SDLP MLA Nichola Mallon told the Nolan Show: "It was asking the First and deputy First Minister if they would conduct a review of the funding to Charter NI with a possible suspension pending an independent investigation into the conduct of that organisation's CEO and its governance arrangements.
"The Speaker refused to accept that question. That the grounds for tabling and ruling on an urgent question if it's is an issue of public importance.
"I would argue that £1.7m of public money to an organisation and then following conduct of its CEO is of an urgent nature and a matter of public importance."
She continued: "I tabled the first question and the speaker refused it. He didn't declare an interest but when I tabled the second on the 8th of November, he clearly felt he did have a conflict of interest so he deferred the ruling on that to question to Catriona Ruane.
"But he didn't disclose that he had deferred the question and didn't disclose an interest.
"There was only admission of a conflict of of interest when pressure from the media.
"That's why we have referred it for investigation."
Alliance party leader Naomi Long welcomed the decision that Mr Newton will no longer be involved in any questions of business around the SIF fund - but questioned the transparency around the role.
She said: "I have no idea what this position of advisor means, what status that position has or anything about it but what I do know is the speaker has a very privileged position in the Assembly.
"To put it in context, even me being critical of the speaker here this morning, could lead to me having less opportunity to raise issues in assembly chamber, I could be sanctioned.
"Because we are not supposed to ever challenge or question any decision of the speaker nor does he have to set out his reasons for making those decisions.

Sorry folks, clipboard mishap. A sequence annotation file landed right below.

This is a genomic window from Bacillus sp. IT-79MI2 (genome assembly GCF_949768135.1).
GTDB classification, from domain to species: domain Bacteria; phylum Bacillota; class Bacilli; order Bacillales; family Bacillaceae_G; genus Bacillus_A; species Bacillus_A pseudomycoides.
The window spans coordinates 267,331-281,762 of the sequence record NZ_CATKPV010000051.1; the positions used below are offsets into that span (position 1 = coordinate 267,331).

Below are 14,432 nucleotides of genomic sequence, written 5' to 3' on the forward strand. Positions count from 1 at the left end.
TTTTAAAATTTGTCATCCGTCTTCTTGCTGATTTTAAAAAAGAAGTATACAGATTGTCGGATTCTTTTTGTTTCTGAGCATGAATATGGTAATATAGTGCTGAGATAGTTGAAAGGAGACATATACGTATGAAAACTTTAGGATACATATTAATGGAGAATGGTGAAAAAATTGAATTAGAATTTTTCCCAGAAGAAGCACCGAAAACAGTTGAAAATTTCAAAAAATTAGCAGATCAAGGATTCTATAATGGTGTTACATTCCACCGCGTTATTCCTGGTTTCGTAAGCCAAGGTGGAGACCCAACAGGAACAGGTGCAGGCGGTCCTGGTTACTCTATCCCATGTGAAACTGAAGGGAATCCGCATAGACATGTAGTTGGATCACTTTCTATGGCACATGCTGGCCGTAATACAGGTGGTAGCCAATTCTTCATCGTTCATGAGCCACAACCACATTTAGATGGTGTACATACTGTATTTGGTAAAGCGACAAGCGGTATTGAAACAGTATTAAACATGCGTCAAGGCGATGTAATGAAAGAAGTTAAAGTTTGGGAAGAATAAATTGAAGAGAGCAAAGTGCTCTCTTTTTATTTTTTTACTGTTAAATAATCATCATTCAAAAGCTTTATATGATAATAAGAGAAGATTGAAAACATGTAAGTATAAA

"It's a very privileged position, for that reason it's crucial that the speaker is open and transparent to an even greater degree, I believe, than an average Assembly member."
Mrs Long welcomed the decision that he will not longer be involved in any questions of business around the SIF fund.
She said: "That's very welcome. But why didn't he do that before when he got the first question put to him."
A DUP spokesman said: "Robin Newton MLA has helped Charter as part of his East Belfast constituency duties as we would expect him to do and as he has helped out many other community groups across east Belfast."
Pressure remains on Mr Stitt despite being allowed to keep his job following an internal review by Charter NI, but the furore has prompted a wider political row on the operation of the SIF scheme.
First Minister Arlene Foster has said she does not regret standing alongside Mr Stitt at a recent SIF-related photocall and that the matter of his job is for Charter NI's board to determine.
Public attention has focused on the SIF since the awarding of the money to Charter NI and following an interview Stitt gave to the Guardian newspaper in which he described flute band North Down Defenders as "homeland security" protecting his territory "from anybody".
Charter NI was initially set up to help UDA ex-prisoners, but it has expanded rapidly in recent years with millions of pounds in Government funding.
The process to distribute funds from the £80million Social Investment Fund has been described as "flawed" and in need of root and branch reform.
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What is the Social Investment Fund?
The fund was established by the Stormont Executive during the last Assembly mandate to allocate millions of pounds to disadvantaged areas in Northern Ireland.
The Executive appointed political, community, statutory and business representatives to steering groups - these appointees then, in turn, appointed organisations to oversee and manage the community schemes.
The chosen groups were called "lead partners" and were paid a management fee for their work.
The lead partnership bodies then, in turn, appointed specific groups to deliver the individual projects on the ground.
Controversy surrounds the middle link in the four-tier structure - the relationship between the steering groups and the lead partnership organisations.
Criticisms have been levelled around the fact organisations represented on the steering groups could appoint themselves to a remunerated lead partnership role, without a tendering process.
There have also been claims around a lack of rigorous background checks on those controlling the money and questions on why formal votes on the appointment of lead partners were not apparently commonplace on the steering groups.